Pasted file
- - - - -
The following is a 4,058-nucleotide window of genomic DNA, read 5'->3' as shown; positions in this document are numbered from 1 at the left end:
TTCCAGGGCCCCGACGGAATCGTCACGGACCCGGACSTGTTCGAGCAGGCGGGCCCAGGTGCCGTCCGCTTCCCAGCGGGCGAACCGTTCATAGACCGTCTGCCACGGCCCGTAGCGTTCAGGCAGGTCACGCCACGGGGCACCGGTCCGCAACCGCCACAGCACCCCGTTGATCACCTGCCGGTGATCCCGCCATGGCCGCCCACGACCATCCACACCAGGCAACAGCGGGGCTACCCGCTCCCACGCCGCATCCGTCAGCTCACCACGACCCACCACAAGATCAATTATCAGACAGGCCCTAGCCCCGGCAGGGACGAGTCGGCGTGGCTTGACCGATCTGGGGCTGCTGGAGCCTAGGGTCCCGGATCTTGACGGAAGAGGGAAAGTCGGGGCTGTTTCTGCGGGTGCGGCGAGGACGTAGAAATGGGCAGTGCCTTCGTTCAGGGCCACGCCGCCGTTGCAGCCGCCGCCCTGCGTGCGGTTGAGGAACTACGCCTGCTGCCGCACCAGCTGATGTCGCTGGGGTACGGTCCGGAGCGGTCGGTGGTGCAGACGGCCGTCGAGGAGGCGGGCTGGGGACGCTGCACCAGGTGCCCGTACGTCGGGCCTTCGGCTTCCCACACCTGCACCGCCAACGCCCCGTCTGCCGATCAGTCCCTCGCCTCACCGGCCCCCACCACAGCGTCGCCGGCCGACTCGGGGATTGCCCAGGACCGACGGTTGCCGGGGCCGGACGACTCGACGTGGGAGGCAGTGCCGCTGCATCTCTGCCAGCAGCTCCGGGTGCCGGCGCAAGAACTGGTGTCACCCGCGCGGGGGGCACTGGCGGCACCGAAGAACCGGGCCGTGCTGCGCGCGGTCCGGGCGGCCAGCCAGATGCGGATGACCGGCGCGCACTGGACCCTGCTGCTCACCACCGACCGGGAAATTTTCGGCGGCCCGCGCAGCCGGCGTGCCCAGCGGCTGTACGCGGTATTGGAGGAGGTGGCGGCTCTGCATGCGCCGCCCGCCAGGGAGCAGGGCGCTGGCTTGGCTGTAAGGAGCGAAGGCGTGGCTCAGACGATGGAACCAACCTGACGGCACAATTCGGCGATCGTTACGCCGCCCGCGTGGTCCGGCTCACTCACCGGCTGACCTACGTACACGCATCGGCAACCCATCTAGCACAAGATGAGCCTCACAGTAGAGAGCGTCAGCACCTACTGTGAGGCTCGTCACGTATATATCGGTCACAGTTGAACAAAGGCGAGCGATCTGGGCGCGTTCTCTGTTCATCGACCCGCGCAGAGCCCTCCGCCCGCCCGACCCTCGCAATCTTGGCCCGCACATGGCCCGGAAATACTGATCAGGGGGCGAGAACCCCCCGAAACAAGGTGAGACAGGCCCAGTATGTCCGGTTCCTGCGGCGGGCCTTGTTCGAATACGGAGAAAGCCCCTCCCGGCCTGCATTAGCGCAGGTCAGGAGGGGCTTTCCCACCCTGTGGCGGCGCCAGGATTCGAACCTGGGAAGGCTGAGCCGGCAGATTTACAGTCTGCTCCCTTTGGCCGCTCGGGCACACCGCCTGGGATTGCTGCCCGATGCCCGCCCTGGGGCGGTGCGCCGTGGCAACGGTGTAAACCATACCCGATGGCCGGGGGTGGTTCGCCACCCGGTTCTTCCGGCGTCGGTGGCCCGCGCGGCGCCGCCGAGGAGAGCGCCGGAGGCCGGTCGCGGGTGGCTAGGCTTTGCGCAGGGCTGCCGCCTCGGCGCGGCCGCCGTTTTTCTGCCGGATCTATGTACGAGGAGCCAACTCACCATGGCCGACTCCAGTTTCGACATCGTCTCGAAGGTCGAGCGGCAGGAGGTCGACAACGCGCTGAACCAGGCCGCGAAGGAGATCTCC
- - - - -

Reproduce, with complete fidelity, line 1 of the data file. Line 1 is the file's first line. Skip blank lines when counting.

The following is a 4,058-nucleotide window of genomic DNA, read 5'->3' as shown; positions in this document are numbered from 1 at the left end: